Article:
Thursday, February 6, 2014


Everything takes an extra click.

That's the long and short of O.R.B., a defunct Homeworld-clone of yesteryear. In all fairness, I was warned by comments on its GoG page that this was at best an uninspired copycat, but in my Homeworld fanboy zeal I dared to hope even copycats might retain something of its greatness. And really in objective, absolute terms, this is not the most horrible game I've seen. It is... somewhat functional.

However, much like Age of Wonders, it's an amateurish exercise in interface wrangling. Instead of Homeworld's minimalist GUI and visual cues like contrails, O.R.B. clutters the screen with gratuitously wide window borders and a constant reliance on a tactical overlay. Instead of context-sensitive Ctrl or Alt-clicking, it manages to use half the keyboard. Instead of orderly, easily selectable default formations, it forces you to chase down each new vessel as it wanders off in a seemingly random direction after being built. Research is needlessly redundant with many completely gratuitous techs and even O.R.B.'s token strategic innovation over Homeworld, the "available pilot" limitation quickly becomes a chore, as you have to constantly bring up the allocation window to maximize your efficiency - and you can't do anything else while you have these windows active.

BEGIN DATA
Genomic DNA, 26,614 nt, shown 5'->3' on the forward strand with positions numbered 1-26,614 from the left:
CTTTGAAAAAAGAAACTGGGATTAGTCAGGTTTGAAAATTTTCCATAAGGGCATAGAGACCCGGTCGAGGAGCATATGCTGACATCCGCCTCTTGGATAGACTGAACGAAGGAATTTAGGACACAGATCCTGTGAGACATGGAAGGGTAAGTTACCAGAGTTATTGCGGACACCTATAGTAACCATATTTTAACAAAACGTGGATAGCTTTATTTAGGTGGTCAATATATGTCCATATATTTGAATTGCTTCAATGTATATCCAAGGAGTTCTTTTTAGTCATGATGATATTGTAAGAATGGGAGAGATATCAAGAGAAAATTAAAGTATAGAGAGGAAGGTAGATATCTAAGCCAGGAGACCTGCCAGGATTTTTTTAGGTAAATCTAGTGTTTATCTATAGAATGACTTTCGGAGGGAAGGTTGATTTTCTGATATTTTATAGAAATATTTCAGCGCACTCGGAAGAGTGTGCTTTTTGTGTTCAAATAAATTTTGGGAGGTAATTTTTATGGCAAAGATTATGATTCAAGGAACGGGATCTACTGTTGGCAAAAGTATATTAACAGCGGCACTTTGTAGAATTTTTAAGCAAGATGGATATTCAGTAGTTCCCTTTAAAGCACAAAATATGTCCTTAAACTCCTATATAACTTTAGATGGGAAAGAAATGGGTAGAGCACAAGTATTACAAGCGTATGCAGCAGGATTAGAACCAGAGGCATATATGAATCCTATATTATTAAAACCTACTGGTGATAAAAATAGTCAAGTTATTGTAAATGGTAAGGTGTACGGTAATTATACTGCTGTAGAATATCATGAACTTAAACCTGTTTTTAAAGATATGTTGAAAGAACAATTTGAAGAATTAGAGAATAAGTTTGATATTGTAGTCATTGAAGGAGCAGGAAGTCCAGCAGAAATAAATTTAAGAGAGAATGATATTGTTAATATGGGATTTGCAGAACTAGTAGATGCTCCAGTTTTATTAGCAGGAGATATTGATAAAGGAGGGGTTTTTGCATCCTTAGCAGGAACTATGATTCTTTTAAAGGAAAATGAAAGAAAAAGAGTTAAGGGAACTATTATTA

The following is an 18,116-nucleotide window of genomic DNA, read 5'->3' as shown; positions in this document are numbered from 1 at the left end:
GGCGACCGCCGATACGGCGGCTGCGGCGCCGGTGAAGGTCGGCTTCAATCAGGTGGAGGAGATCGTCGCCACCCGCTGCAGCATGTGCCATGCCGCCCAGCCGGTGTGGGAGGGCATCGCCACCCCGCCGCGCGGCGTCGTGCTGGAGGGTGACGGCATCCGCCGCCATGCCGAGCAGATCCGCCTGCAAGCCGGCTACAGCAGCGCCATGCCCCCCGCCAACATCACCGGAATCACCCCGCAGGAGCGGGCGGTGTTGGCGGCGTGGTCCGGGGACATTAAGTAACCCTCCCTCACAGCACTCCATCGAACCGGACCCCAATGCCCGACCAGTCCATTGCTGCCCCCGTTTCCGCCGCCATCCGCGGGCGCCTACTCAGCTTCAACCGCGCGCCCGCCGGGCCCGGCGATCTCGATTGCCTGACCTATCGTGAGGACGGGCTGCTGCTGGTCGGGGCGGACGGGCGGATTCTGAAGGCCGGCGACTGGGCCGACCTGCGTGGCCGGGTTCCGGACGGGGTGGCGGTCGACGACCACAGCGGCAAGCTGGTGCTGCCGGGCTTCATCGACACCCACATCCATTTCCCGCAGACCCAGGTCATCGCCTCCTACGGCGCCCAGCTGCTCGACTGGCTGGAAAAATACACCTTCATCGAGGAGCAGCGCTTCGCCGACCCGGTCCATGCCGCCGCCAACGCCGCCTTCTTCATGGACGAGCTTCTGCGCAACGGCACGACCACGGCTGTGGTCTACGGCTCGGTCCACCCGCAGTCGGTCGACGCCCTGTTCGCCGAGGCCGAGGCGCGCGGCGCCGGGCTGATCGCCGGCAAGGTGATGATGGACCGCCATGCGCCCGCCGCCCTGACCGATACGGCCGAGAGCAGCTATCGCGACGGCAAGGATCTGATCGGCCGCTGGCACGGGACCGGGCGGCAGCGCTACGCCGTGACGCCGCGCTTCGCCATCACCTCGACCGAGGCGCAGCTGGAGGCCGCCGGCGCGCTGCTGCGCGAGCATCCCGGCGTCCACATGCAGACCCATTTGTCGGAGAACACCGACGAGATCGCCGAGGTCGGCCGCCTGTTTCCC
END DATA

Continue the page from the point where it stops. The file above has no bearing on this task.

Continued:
Visually and aurally, the game's just generic. While ships look more like space-ships instead of Homeworld's incongruously winged and finned Taiidan monstrousities, they are also sadly nondescript. Again, one of the most important and simplest visual cues, paint color, was completely ignored in favor of forcing players to bring up the tactical overlay whenever they want to give orders or even see what's going on. The attempt to give the aliens alien languages, while it could have been a very colorful set of individual intuitive exclamations a la Spore, ends up as perfunctory, inflectionless gibberish carrying no meaning.

And on and on. While removing both the aesthetic charm and practical grace of Homeworld, this knockoff managed to add a completely extraneous layer of interfering hodgepodge. I was perplexed at first, having seen Strategy First's label before as a publisher on Space Empires 5, a rather enjoyable if low-budget re-hashing of Master of Orion, and knowing they'd worked with interesting developers like Paradox, Stardock or Ironclad.

But I guess there really is a difference between publishing someone else's product and actually doing the creative work of development.

No comments:

Post a Comment